Using SQLite and asyncio effectively

When using Piccolo with SQLite, there are some best practices to follow.

asyncio => lots of connections

With asyncio, we can potentially open lots of database connections, and attempt to perform concurrent database writes.

SQLite doesn’t support such concurrent behavior as effectively as Postgres, so we need to be careful.

One write at a time

SQLite can easily support lots of transactions concurrently if they are reading, but only one write can be performed at a time.


SQLite has several transaction types, as specified by Piccolo’s TransactionType enum:

class piccolo.engine.sqlite.TransactionType(value, names=None, *, module=None, qualname=None, type=None, start=1, boundary=None)

See the SQLite docs for more info.

deferred = 'DEFERRED'
exclusive = 'EXCLUSIVE'
immediate = 'IMMEDIATE'

Which to use?

When creating a transaction, Piccolo uses DEFERRED by default (to be consistent with SQLite).

This means that the first SQL query executed within the transaction determines whether it’s a READ or WRITE:

  • READ - if the first query is a SELECT

  • WRITE - if the first query is something like an INSERT / UPDATE / DELETE

If a transaction starts off with a SELECT, but then tries to perform an INSERT / UPDATE / DELETE, SQLite tries to ‘promote’ the transaction so it can write.

The problem is, if multiple concurrent connections try doing this at the same time, SQLite will return a database locked error.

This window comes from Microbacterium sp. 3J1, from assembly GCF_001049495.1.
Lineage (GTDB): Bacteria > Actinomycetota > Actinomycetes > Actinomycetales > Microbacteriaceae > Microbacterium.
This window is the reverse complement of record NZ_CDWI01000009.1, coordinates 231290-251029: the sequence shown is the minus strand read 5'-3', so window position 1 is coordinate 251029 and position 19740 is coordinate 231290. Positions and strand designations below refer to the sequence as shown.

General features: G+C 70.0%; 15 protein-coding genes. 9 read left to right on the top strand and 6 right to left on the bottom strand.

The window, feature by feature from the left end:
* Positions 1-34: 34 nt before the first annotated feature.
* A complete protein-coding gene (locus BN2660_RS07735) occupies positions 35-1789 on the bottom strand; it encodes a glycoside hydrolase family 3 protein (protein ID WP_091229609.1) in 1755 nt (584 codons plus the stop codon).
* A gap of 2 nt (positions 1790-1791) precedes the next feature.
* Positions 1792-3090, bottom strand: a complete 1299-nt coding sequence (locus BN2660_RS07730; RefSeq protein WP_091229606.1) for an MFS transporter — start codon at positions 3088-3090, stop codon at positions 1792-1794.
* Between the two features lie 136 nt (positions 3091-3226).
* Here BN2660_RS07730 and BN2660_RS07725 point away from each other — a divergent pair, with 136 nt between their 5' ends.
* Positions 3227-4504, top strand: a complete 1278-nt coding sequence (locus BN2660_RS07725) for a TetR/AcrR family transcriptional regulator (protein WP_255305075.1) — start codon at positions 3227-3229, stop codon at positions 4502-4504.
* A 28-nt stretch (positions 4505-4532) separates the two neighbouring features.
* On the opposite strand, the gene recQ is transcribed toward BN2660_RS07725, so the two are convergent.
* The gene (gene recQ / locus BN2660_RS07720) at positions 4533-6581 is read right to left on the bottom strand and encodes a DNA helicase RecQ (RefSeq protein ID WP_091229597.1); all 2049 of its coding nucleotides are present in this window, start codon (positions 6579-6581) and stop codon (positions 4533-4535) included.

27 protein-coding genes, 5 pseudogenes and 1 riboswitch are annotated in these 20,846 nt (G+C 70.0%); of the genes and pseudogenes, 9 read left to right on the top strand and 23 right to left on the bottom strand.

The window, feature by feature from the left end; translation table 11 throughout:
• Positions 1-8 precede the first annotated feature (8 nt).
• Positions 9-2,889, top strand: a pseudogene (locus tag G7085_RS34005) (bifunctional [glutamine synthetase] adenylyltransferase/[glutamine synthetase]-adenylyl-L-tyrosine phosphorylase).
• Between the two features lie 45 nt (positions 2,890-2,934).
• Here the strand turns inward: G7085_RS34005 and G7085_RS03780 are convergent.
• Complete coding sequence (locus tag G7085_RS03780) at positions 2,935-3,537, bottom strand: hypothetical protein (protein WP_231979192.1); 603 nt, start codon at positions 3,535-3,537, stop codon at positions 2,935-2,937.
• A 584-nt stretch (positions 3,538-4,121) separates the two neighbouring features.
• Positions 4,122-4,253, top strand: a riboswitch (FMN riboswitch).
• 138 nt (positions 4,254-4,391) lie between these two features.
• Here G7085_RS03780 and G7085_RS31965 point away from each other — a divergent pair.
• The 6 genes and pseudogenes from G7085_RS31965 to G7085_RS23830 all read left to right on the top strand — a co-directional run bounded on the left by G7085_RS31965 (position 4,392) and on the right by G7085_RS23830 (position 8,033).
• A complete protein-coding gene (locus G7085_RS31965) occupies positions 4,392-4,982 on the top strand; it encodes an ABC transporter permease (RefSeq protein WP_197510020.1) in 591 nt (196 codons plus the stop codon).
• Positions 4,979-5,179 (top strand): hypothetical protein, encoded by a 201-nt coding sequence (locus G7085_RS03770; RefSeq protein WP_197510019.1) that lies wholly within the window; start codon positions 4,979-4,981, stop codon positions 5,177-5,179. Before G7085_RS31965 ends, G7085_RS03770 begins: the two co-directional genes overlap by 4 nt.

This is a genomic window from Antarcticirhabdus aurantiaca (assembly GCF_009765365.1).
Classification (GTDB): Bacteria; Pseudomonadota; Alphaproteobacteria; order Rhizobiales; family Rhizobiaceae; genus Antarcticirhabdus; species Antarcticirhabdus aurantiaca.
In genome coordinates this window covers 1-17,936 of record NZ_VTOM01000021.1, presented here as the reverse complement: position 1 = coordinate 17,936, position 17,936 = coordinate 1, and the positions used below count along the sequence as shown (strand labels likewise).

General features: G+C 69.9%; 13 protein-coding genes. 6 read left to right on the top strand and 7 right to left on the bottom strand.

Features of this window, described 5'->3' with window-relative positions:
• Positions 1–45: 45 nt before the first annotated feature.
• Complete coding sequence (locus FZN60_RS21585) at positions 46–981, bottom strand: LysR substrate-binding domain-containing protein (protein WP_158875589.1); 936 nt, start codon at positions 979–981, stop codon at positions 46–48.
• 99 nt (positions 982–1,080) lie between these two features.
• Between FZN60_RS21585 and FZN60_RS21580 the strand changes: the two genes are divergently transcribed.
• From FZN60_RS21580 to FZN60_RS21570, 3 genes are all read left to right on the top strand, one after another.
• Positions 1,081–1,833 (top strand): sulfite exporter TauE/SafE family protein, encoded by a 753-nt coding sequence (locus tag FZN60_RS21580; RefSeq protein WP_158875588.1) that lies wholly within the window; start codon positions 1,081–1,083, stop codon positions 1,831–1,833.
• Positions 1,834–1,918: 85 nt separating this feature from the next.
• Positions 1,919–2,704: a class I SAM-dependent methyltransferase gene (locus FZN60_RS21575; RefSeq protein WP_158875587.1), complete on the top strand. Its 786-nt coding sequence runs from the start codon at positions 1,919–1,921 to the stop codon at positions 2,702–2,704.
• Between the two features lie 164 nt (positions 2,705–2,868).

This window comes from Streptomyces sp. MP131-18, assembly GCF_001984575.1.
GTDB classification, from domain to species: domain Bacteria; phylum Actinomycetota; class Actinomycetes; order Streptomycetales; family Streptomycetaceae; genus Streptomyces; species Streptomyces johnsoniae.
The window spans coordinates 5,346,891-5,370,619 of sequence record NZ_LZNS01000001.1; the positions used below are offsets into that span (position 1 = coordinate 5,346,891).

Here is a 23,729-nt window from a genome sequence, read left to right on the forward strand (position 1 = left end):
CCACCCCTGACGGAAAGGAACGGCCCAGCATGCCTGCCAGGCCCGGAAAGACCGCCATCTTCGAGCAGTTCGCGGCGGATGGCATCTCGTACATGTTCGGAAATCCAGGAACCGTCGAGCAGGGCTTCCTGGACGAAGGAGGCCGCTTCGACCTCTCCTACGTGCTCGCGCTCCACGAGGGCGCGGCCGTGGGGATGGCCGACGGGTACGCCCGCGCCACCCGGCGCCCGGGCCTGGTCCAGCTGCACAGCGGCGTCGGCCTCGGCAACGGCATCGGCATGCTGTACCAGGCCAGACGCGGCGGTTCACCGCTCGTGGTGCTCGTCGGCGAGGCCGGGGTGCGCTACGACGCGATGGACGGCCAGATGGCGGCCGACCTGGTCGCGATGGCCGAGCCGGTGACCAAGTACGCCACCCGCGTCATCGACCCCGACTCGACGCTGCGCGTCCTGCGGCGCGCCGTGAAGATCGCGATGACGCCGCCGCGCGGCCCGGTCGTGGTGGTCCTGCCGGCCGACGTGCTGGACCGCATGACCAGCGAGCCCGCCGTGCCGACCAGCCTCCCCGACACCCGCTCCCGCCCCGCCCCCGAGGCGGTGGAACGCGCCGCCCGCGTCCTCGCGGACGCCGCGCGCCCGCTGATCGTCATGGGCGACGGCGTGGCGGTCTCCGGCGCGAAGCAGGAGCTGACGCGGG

So if you’re creating a transaction which you know will perform writes, then create an IMMEDIATE transaction:

from piccolo.engine.sqlite import TransactionType

async with Band._meta.db.transaction(
    # We perform a SELECT first, but as it's an IMMEDIATE transaction,
    # we can later perform writes without getting a database locked
    # error.
    if not await Band.exists().where( == 'Pythonistas'):
        await Band.objects().create(name="Pythonistas")

Multiple IMMEDIATE transactions can exist concurrently - SQLite uses a lock to make sure only one of them writes at a time.

If your transaction will just be performing SELECT queries, then just use the default DEFERRED transactions - you will get improved performance, as no locking is involved:

async with Band._meta.db.transaction():
    bands = await
    managers = await


It’s recommended to specify the timeout argument in SQLiteEngine.

DB = SQLiteEngine(timeout=60)

Imagine you have a web app, and each endpoint creates a transaction which runs multiple queries. With SQLite, only a single write operation can happen at a time, so if several connections are open, they may be queued for a while.

By increasing timeout it means that queries are less likely to timeout.

To find out more about timeout see the Python sqlite3 docs.